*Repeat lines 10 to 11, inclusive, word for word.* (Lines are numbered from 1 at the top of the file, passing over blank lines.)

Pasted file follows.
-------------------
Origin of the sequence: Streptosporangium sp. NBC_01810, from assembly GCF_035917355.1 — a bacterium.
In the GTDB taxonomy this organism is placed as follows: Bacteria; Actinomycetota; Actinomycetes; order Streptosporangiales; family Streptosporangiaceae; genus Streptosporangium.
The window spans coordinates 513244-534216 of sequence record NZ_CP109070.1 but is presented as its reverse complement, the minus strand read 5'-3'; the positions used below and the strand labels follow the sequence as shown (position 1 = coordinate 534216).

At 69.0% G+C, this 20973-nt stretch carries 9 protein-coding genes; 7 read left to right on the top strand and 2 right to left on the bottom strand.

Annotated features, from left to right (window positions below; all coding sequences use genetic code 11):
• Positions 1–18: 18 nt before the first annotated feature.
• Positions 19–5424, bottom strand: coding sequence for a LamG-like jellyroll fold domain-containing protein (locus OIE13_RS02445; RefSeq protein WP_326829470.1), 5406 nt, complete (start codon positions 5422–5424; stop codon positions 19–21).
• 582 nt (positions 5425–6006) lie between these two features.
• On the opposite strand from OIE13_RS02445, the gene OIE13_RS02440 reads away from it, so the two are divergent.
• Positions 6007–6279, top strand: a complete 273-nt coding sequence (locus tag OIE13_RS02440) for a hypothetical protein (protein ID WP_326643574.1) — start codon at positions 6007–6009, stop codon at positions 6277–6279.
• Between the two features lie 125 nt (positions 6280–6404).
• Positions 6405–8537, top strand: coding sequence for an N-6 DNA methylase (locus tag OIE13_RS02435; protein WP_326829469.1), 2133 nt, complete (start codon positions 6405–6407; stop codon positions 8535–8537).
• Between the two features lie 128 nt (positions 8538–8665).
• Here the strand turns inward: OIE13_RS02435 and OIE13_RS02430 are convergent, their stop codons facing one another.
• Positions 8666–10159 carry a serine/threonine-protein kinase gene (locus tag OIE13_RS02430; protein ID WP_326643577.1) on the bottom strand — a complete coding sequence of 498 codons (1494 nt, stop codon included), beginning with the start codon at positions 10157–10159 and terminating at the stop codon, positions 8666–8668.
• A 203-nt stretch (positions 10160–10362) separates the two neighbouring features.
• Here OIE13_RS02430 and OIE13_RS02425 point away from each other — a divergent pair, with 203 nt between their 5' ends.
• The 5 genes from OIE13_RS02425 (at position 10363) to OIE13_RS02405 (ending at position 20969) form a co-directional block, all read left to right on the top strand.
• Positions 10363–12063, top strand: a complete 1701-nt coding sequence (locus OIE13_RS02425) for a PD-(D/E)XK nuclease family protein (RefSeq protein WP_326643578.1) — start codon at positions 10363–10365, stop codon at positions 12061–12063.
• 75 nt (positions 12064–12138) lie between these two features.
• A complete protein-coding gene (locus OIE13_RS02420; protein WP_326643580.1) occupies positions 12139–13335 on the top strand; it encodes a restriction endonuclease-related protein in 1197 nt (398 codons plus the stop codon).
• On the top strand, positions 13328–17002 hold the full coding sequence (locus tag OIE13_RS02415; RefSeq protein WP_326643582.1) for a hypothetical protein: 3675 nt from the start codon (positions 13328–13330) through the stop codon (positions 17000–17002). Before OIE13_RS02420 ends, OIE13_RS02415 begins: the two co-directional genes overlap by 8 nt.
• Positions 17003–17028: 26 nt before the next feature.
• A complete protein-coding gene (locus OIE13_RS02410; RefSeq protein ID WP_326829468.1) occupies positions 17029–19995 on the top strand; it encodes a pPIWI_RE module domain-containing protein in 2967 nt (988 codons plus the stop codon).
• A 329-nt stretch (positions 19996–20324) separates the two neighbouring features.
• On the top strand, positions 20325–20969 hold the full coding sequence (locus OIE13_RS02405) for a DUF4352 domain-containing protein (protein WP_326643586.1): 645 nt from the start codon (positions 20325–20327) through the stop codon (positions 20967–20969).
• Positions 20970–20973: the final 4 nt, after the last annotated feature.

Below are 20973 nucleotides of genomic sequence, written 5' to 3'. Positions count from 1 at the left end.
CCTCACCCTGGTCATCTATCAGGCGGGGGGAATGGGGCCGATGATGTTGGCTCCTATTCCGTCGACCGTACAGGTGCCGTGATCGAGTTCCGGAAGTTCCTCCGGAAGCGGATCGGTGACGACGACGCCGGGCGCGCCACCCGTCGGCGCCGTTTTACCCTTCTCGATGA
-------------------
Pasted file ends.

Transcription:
• Positions 6007–6279, top strand: a complete 273-nt coding sequence (locus tag OIE13_RS02440) for a hypothetical protein (protein ID WP_326643574.1) — start codon at positions 6007–6009, stop codon at positions 6277–6279.
• Between the two features lie 125 nt (positions 6280–6404).